Sometimes, a tax liability will go unnoticed; other times, it is possible to avoid these hurdles entirely by being armed with information. It’s important to be careful not to get tangled up in tax law. Once you have made one mistake, it’s a slippery slope – and there are very few “minor” tax mistakes in the business world. Here’s everything you need to know about tax reporting for cannabis in the state of California.
Under California law, whenever the employees of a business are there to perform a service, business law requires their employer to be responsible for withholding, reporting and remitting their payroll taxes. These rules are for non-profit and for-profit sales of both medical and recreational marijuana. This applies to cannabis-related businesses including but not limited to:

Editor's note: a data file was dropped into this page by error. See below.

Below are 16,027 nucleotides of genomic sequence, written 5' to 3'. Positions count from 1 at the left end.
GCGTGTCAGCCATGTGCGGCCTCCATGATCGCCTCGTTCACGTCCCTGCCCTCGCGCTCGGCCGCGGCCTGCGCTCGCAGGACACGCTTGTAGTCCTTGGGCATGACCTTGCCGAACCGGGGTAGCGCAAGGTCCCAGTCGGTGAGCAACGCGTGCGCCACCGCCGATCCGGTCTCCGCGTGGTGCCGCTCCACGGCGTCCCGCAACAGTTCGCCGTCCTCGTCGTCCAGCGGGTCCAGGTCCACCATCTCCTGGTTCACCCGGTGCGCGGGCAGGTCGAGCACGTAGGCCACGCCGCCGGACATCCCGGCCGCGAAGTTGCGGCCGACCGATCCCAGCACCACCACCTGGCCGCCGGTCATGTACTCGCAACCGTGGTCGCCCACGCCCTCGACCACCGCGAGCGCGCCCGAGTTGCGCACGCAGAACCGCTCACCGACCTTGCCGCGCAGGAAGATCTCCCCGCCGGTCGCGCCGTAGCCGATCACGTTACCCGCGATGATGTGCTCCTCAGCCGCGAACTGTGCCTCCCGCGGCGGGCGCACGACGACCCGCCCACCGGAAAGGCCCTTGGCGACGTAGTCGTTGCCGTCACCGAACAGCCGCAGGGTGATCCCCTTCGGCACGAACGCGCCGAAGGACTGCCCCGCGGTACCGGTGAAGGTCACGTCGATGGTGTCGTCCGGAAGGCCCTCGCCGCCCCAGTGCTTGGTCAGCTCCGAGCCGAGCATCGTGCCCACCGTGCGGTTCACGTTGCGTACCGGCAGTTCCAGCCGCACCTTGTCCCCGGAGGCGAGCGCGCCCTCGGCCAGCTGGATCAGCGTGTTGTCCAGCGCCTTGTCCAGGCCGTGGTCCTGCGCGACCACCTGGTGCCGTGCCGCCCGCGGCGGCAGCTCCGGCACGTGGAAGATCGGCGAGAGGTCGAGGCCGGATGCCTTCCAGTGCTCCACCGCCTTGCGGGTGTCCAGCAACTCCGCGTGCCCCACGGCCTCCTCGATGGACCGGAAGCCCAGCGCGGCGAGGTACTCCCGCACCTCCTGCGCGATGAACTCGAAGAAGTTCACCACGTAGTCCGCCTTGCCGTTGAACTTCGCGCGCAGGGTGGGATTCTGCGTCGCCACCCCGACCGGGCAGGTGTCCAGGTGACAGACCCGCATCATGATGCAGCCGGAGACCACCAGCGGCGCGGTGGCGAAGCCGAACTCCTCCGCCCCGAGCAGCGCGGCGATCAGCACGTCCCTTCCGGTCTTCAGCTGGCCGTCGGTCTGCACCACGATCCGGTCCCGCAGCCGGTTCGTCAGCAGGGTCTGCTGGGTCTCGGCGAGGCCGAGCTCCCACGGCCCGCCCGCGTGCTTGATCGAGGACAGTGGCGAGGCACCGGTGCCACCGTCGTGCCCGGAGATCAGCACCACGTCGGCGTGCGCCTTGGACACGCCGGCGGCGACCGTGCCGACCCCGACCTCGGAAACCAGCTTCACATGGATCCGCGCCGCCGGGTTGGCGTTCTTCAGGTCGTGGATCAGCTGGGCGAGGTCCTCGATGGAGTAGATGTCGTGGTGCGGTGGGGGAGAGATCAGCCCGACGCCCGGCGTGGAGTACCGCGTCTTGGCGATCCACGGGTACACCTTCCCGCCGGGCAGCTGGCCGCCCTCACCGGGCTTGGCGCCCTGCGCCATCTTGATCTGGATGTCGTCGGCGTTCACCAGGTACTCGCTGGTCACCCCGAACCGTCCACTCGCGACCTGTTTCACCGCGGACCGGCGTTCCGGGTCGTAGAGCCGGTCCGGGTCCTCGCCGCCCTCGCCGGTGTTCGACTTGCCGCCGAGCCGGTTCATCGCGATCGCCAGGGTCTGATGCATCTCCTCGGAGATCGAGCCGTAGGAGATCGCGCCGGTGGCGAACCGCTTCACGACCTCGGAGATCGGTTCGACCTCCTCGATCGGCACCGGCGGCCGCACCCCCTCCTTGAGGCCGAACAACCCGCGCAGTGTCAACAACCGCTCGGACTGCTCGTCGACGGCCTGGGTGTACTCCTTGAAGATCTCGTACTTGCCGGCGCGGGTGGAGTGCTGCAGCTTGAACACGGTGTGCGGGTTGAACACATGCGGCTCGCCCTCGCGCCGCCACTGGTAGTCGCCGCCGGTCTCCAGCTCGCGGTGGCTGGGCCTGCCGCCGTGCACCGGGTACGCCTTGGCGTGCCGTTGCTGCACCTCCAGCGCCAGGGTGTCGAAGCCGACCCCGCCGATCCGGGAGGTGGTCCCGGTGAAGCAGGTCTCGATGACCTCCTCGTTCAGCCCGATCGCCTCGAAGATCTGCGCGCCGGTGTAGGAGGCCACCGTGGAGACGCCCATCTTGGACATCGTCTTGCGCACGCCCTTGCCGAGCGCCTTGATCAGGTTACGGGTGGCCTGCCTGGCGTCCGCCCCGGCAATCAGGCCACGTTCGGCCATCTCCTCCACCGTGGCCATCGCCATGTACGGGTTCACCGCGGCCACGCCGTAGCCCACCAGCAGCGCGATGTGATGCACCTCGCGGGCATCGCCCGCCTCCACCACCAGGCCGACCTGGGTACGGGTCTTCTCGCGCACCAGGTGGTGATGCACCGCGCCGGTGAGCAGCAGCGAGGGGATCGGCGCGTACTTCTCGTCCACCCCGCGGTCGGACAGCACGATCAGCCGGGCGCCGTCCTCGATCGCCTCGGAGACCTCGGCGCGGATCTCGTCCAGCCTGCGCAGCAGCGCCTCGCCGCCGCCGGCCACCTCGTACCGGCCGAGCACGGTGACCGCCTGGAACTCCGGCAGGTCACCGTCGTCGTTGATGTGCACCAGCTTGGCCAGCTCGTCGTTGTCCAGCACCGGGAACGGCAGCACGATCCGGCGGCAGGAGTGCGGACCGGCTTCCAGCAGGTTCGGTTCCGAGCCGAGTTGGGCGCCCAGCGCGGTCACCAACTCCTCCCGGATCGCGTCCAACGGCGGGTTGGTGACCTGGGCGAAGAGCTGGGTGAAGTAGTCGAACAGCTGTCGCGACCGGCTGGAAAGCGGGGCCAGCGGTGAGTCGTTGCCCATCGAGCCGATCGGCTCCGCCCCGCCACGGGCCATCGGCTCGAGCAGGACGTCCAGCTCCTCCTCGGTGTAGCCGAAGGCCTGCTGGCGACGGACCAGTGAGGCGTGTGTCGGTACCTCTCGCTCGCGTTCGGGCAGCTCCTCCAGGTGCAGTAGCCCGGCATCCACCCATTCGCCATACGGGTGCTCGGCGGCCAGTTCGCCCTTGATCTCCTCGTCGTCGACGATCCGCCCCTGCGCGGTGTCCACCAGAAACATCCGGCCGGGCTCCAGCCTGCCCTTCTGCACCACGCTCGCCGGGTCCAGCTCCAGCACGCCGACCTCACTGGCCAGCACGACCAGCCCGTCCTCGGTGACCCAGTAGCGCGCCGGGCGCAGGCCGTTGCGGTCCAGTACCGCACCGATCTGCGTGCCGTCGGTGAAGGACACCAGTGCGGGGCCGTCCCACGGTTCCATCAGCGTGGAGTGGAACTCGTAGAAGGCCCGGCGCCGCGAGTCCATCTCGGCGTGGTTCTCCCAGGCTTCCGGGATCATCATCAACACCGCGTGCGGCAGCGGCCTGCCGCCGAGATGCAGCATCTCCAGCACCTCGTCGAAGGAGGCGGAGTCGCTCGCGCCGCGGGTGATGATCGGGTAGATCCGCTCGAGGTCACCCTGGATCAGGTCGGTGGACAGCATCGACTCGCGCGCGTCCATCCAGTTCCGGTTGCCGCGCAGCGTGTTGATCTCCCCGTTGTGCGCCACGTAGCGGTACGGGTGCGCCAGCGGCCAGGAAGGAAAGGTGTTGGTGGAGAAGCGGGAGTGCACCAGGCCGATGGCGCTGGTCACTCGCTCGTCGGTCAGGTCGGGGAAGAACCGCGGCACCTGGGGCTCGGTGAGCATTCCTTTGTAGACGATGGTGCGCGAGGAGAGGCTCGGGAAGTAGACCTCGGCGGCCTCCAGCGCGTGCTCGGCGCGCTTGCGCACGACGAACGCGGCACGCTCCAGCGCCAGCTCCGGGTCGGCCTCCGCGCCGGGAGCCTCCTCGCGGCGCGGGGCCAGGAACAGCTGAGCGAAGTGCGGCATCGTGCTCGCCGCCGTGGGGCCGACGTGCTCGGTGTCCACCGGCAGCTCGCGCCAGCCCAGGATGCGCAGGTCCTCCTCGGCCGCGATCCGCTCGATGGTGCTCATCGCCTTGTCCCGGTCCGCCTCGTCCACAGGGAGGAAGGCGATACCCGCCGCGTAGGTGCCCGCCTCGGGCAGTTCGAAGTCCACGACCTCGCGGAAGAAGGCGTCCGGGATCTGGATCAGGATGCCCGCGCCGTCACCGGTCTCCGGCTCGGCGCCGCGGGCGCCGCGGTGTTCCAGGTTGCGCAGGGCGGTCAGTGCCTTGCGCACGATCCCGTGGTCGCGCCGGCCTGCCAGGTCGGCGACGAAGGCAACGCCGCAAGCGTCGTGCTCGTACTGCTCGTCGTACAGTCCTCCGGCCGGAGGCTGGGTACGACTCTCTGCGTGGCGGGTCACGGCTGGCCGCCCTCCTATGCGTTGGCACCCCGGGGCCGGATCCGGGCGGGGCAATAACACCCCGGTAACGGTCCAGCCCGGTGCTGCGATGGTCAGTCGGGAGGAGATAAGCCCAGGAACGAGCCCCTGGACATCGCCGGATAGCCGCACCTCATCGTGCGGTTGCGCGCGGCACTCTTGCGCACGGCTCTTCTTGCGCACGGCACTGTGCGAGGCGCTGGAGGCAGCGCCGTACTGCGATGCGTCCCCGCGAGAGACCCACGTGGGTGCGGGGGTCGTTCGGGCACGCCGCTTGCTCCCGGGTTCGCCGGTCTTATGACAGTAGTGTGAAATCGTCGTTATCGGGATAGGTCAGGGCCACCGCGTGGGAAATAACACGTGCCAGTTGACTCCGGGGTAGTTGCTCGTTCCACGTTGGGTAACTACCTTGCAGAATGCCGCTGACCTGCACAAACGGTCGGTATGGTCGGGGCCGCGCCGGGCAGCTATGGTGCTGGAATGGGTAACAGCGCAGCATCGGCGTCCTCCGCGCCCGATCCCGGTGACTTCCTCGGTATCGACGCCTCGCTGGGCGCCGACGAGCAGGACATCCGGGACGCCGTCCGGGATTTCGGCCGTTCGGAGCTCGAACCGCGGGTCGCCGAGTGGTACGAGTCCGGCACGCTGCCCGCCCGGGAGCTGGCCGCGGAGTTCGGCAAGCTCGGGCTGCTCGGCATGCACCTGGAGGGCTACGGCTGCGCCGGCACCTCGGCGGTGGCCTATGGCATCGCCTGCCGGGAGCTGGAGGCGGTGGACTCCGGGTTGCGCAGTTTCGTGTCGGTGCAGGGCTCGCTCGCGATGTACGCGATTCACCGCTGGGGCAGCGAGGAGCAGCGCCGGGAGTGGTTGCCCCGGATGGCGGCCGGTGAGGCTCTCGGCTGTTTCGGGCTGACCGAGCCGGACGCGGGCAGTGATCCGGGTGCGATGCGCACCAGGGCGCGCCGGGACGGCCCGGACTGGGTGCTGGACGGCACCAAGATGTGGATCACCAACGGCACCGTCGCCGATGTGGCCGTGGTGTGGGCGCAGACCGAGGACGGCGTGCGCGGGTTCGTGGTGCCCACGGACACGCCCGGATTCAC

Official registration with the EDD
Employers have to register themselves under state law, which must be done through the Employment Development Department. Registration must be done no more than 15 days after their employees have started to receive more than $100 in one annual quarter. It’s always a good idea to check in with the EDD to verify whether or not this registration is required of you in your own employment situation.
To find out if a person working for you is technically an employee, it’s helpful to check with California state law on Information Sheet DE 231. An employee could be anyone from corporate officers to plant caretakers to delivery people.
As long as the law has defined the workers as employees, they must be reported by their employers. This involves providing the EDD with information about their employees such as their names, Social Security number, and how much they’ve been paid.